William 9×17: You say it as if you have a choice.


William63.jpg

Stop, the love you save may be your own.

Reportedly, the idea for Scully to give William up for adoption was mandated by Carter and Spotnitz. Duchovny, Anderson, and executive producer John Shiban were not happy with this turn of events, due to them being parents and feeling that the action was not realistic, but “grudgingly consented”. – Wikipedia (William)

We have reached the high point of my Season 9 frustration, or the low point of my fandom, however you choose to look at it. I warn you now this will be long.

For all intents and purposes, baby William is gone, Carter said. After all, you can’t have Scully and Mulder chasing aliens in a future movie with a toddler tagging along.

“It was a problem we knew existed, and we couldn’t figure out how we were going to handle it,” he said. “This seemed like the best way.”

“A problem”? And whose fault was that?

There was some debate about what to do and what the best thing to do was. That idea (giving William up for adoption) was from Chris and Frank. It’s a safe place for the baby. I don’t think anybody wanted to continue playing jeopardy for the baby any longer. It started to become for all of us painful. – John Shiban

YES.

“We knew that the fans would be asking why we had Scully go through the pregnancy arc to begin with if she was just going to give the baby up for adoption,” said executive producer Frank Spotnitz.

YES.

“And it was a legitimate question.”

YES.

“I had a lot of reservations about that storyline and about her giving up the baby, and was not at all sure that it was the right thing to do. But in the end, I think it was the right thing to do, because it becomes unsavory. And I think everybody — David and Chris, especially — felt that the baby was going to be an obstacle to us in any future movies.”

Again, whose fault was that?

“The decision was very difficult,” added Spotnitz. “But realistically, in no small way, it made it easier to one day do another movie.

Here’s the thing everyone seems to be missing: It doesn’t matter how well you write the movie if no one wants to see it.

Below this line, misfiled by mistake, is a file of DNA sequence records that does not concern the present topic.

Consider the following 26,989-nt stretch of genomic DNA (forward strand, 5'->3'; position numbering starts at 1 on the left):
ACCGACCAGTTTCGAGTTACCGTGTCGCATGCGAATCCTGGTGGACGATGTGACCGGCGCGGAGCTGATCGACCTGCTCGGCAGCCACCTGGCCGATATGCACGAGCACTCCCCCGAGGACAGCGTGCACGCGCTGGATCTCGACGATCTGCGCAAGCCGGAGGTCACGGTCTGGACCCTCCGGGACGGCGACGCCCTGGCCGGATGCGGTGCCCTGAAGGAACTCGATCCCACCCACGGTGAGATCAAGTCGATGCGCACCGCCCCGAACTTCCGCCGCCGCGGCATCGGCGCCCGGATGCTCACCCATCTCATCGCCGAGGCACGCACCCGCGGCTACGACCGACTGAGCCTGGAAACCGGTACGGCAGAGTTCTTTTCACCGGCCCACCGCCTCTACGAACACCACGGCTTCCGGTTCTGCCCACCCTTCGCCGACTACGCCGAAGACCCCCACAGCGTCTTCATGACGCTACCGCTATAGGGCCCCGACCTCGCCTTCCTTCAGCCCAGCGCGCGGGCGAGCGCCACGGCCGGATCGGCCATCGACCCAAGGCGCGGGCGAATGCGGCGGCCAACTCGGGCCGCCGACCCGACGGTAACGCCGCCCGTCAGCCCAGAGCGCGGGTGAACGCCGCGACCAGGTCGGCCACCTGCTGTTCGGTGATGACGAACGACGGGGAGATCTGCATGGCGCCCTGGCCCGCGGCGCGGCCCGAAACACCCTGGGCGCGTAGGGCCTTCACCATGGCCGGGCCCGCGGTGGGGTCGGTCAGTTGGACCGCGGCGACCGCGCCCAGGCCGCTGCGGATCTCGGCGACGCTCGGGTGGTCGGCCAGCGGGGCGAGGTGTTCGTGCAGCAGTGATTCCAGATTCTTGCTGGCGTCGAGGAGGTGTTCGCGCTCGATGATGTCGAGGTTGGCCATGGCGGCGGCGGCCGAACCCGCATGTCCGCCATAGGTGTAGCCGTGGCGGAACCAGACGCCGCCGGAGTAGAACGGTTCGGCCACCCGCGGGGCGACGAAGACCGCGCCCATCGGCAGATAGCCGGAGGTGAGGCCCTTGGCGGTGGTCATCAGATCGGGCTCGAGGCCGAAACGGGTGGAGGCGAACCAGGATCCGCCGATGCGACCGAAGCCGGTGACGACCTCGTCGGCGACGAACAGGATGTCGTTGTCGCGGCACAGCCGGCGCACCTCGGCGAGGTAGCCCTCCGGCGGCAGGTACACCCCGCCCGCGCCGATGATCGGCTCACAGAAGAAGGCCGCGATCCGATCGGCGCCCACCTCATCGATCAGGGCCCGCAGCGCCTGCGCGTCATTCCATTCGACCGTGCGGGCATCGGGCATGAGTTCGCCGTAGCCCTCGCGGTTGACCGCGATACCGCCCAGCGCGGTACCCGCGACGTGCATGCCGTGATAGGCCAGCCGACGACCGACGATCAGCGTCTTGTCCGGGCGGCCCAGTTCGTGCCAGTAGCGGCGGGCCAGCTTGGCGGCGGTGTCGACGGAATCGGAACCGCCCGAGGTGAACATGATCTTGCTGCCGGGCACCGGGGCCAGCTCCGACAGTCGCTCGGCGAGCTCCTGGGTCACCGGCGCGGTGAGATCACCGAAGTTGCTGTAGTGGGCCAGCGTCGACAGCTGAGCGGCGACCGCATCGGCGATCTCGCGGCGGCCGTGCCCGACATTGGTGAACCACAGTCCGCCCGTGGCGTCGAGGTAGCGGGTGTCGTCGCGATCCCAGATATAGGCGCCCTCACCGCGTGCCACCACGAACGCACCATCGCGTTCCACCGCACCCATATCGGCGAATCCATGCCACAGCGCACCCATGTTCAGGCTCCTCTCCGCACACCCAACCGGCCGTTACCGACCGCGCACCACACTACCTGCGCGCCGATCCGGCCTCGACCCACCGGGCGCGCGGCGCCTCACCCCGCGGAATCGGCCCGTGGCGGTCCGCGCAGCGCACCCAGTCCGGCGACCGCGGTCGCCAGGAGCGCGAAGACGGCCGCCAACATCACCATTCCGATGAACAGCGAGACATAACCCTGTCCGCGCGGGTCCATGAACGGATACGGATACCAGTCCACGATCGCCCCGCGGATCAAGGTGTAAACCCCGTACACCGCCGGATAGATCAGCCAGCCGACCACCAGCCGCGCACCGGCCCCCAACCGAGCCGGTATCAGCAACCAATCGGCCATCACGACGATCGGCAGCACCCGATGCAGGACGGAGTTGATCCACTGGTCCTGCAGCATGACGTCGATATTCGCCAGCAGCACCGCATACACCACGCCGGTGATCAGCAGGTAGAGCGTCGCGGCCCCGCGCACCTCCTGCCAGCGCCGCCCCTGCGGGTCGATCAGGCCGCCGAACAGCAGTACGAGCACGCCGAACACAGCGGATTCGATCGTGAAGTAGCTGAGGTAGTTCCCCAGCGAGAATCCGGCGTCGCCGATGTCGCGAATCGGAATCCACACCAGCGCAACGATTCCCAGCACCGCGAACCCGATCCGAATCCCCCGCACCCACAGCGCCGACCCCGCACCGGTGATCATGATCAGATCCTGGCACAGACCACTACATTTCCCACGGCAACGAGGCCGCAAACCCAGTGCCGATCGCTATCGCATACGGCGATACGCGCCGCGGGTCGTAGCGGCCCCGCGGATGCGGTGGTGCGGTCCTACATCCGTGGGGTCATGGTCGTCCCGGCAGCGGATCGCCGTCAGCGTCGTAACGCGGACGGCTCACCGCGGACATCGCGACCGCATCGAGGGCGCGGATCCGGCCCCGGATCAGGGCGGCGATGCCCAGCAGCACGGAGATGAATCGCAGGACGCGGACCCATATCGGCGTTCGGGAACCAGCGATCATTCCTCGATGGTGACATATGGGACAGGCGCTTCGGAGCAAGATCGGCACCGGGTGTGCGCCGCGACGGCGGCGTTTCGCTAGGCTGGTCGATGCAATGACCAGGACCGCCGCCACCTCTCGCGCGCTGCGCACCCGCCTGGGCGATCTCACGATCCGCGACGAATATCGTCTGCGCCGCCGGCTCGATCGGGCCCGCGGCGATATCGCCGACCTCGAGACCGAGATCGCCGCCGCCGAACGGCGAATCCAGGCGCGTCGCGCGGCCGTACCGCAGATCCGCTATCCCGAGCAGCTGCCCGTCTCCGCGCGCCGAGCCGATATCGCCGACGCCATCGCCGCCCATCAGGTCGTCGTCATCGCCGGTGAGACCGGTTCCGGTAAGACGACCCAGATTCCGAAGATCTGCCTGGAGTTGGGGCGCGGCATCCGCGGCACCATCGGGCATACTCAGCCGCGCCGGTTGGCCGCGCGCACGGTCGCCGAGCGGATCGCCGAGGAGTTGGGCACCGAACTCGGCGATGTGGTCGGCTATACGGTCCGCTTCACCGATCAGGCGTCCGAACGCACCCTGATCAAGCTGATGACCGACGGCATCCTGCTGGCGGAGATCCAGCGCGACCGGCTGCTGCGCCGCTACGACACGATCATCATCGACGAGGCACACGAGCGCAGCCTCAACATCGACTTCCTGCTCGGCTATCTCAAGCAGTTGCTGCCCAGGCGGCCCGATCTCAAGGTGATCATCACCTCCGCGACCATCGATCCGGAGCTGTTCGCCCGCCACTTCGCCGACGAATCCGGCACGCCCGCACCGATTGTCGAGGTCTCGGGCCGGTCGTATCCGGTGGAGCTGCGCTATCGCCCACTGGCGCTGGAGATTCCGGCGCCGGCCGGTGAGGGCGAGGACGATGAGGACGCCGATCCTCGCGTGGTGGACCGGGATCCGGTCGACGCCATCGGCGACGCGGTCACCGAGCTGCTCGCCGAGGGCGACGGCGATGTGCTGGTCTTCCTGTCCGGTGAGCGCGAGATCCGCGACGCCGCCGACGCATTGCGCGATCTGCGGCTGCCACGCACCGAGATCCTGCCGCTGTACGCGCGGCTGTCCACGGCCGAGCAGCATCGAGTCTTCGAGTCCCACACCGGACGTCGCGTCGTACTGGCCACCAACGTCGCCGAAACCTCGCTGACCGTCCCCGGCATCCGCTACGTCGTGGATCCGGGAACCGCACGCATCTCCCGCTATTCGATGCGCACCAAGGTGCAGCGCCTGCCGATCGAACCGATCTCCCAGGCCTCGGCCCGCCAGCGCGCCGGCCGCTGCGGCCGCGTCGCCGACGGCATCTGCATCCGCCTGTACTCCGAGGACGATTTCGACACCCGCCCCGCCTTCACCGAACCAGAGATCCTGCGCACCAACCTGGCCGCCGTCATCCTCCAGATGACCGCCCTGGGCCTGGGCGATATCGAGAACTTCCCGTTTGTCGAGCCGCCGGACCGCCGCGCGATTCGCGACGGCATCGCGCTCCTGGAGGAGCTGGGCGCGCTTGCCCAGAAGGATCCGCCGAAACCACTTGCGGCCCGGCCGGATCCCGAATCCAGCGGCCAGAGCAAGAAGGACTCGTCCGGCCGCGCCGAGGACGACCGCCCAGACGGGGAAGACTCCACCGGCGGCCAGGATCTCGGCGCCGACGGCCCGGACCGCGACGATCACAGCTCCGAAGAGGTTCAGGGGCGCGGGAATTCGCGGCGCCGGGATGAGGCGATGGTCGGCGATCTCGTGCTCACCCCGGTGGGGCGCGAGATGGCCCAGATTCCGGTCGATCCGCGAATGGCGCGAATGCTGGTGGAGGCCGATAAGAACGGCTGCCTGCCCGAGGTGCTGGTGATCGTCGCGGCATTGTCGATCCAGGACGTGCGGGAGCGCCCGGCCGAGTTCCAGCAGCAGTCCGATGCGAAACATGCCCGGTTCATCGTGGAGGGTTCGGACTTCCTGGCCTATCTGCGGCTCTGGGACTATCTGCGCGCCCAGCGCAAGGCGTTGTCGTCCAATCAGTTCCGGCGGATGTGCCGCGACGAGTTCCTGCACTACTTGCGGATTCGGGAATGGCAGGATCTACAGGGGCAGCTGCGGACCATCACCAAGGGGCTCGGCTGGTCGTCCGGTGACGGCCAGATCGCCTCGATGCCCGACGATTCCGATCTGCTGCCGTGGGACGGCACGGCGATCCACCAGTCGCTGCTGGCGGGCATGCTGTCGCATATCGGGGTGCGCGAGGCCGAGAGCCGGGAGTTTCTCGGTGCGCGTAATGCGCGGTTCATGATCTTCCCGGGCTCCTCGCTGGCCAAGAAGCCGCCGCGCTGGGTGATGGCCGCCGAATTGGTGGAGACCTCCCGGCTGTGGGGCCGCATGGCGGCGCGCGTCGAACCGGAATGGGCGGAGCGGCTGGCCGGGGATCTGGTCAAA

We have to follow you to the theater, remember?

And as painful, unsavory, frustrating and problematic as the storylines surrounding William have been, nothing is worse than after all that taking him suddenly away with a flimsy excuse. This is the kind of story choice that turns people off. All this buildup about William as the second coming and then, boom. He’s gone.

The job the latter half of Season 9 was burdened with was wrapping up emotional loose ends. That’s fine as far as it goes. But if a movie franchise was a goal, then the stories should actually be ramping up towards something epic.

Instead this has a note of finality and there’s no presented reason to wait and see what happens to the budding Mulder brood. Don’t put a period where there should be a comma. If you are going to get rid of William, make it temporary. Give your audience hope, somehow, of a reunion. Or, how about we just let William be a normal baby? He’d be older by the movies anyway! Let him go to grandma’s if he needs a place to hide out.

Like so many unpleasant surprises this season, I had no idea what was coming when “William” first aired. But just like with “Jump the Shark” (9×15), as soon as we hit the end of the teaser, I knew. Last time, I freaked out. This time, I freaked out… and threw my hands over my head in both contempt and surrender. Why shouldn’t one more thing go horribly wrong?

I think it’s safe to say I was too upset to look at the episode objectively, but this time I gave it the old college try. And you know what? Other than the end result being such a source of frustration, the episode is otherwise a pretty good one. It’s quiet with a lot of exposition, but it manages to be surprisingly emotional.

David Duchovny’s back directing and I think he makes some great choices here. Gillian Anderson and Jeffrey Owens also do an impressive job acting, especially Gillian as a thoroughly confused and conflicted Scully. And I’m happy to find out what became of Spender. That, at least, is a welcome surprise here right before the end.

The scene where Scully examines Spender/Miller/Mulder is easily the best in the episode. It’s shot very intimately, intimately enough to let us know that despite her protests, Scully wonders if this might be Mulder too. I try to remind Scully that the network wouldn’t waste David Duchovny’s face like that, but I’m not sure she hears me.

Eventually, grand scheme working according to plan, Spender worms his way to William and injects him some magical form of magnetite. Et voilà! No more Super Baby, no more messiah.